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CNP Feedback - The Missing Eighth

The "Feedback Box" on the CanticaNOVA Publications website has proven quite effective in promoting communications on a variety of subjects, and expressing concerns of liturgists and musicians. From time to time, we'll compile a few of these questions or comments and put them in public view, with the hope that others with similar concerns may benefit from their content.

Q. Dear CNP:

Matthew 6:24-34 is read on 8th Sunday in Ordinary Time (Year A). Is there any way of finding out in which years the 8th Sunday in Ordinary Time does occur? I know Year A occurs every 3rd year but not every 3rd year Matthew 6:24-34 is read. Which year is it read? Could you suggest any website which answesr my question? Thanks for your kindness.

Seeking Eighth

A. Dear Seeking:

There are two parts to "Ordinary Time" (or "Sundays of the Year" as they were labeled in the older Lectionary):

  1. From after the Feast of the Baptism of the Lord until the day before Ash Wednesday
  2. From the day after Pentecost Sunday through Saturday before the First Sunday of Advent
To order these Sundays correctly ("Ordinary" Time comes from the idea that "ordinal" numbers are used — 2nd, 3rd, 4th, etc. — to describe the Sundays), one needs to work from both ends. What would be the 1st Sunday in Ordinary Time is always replaced by the Feast of the Baptism of the Lord — that makes the weekdays that follow (Mon, Tues, Wed, Thu, Fri, Sat) the 1st Week in Ordinary Time. The next Sunday, then, is the 2nd Sunday in Ordinary Time. The Sundays are numbered consecutively, ending on the Sunday before Ash Wednesday. Because the date of Easter (and, of course, Ash Wednesday) changes each year, the number of Sundays in this Ordinary Time period varies from perhaps as few as five to as many as nine. If there are 8 or 9 Sundays in this first period of Ordinary Time before Lent, then (in each Year A) the Gospel you mentioned would be proclaimed. If there are fewer than 8, this Gospel would not be read during this first period of Ordinary Time, and it may or may not be read during the second period [see below].

The second period of Ordinary Time (from after Pentecost to before Advent) is reckoned from its end — thus the last Sunday before the new year begins (in Advent) is called the Solemnity of Our Lord Jesus Christ the King, and it replaces what would be the 34th Sunday in Ordinary Time. Hence, the weekdays after Christ the King (Mon, Tues, Wed, Thu, Fri, Sat) are the 34th Week in Ordinary Time. From Christ the King (the "34th Sunday in Ordinary Time") one counts backwards to Pentecost. Normally Pentecost will coincide with the next Sunday in the earlier succession, picking up where the count left off before Lent. For example, if the 8th Sunday in Ordinary Time was the last Sunday before Ash Wednesday, then most of the time Pentecost will coincide with the 9th Sunday in Ordinary Time (although, of course, we would celebrate Pentecost as the close of the Easter Season, not the 9th Sunday in Ordinary Time). This is important to note, though, because the weekdays following Pentecost would be called the 9th Week in Ordinary Time. Occasionally, due to calendar aberrations and the way Easter changes dates and Christmas changes days of the week, there may be one Sunday that is squeezed out, usually around number 8, 9, or 10. That's why the count always proceeds backwards from Christ the King (the "34th Sunday in Ordinary Time").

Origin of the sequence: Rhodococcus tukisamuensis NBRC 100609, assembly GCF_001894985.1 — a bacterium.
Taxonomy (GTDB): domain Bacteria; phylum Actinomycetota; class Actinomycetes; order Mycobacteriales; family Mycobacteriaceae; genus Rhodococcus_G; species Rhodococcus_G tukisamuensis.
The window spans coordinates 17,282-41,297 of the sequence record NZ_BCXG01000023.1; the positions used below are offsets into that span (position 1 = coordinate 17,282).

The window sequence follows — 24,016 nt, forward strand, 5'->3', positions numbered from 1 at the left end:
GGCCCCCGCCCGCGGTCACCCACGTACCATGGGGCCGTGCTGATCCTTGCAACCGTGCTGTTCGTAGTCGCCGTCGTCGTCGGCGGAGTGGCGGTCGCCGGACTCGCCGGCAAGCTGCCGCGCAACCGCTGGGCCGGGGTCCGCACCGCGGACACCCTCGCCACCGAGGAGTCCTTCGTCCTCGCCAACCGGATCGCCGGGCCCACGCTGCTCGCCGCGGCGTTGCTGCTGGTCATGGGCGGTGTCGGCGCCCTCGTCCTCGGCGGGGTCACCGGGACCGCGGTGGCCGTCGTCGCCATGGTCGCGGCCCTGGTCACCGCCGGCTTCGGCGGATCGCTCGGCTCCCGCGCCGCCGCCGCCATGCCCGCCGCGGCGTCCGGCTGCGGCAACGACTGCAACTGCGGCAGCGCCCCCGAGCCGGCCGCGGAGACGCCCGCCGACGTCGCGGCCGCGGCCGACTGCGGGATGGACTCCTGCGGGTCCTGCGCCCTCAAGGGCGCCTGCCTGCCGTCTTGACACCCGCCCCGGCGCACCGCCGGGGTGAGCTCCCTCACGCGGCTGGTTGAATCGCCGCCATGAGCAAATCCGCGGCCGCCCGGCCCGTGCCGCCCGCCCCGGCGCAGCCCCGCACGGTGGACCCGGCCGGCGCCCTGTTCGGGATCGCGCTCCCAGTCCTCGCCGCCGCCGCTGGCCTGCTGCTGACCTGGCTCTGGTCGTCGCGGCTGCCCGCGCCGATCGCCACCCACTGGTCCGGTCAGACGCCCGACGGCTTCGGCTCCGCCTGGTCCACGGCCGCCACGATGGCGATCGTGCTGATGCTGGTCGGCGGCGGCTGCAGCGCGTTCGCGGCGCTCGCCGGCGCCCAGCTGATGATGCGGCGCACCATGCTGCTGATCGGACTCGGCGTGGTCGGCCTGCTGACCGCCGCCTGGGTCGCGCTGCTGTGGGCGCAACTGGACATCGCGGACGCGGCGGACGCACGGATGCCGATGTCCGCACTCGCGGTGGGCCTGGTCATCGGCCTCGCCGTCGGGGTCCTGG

This could explain why the 8th Sunday in Ordinary Time is skipped in some years. However, there's a more common reason — although Ordinary Time does begin on the Monday after Pentecost, the next two Sundays (at least in the U.S. and some other countries) are replaced by Solemnities. If, in one year, Pentecost coincides with the "7th Sunday in Ordinary Time," then the next Sunday would be celebrated as the Solemnity of the Most Holy Trinity (not as the 8th Sunday in Ordinary Time). The following Sunday is the Solemnity of Corpus Christi (not the 9th Sunday in Ordinary Time) in countries where it is not celebrated as a holy day of obligation on the previous Thursday. In that same year, the Sunday after Corpus Christi would be the 10th Sunday in Ordinary Time, and the readings for the 8th and 9th Sundays in Ordinary Time would never be read that year.

Remember that in reckoning the Sundays in Ordinary Time, it's important to note the weeks in between the Sundays — they need to be designated numerically, even if the Sundays are labeled: Baptism of the Lord, Pentecost, Trinity and Corpus Christi.

As to how to find out when the Gospel the you mentioned (Mt 6:24-34) will be read — that's a harder question. Every church calendar I know (some online versions are listed below) are designed first with the calendar itself in mind (i.e. the months and days, etc), then the proper readings are fit into the calendar. That's what most people are interested in ("What are the readings for the next few Sundays?"). I don't know of any way to find when Mt 6:24-34 is read, other than to look at all the Year A's (2005, 2008, 2011, 2014, etc), particularly in March, May and June, to see if the 8th Sunday in Ordinary Time is celebrated (remember, it may be omitted or replaced by Trinity or Corpus Christi).

Some liturgical calendars:

This "ordering" of Ordinary Time is complicated. Hopefully this brief explanation will help to make it clearer.

Gary Penkala
CanticaNOVA Publications

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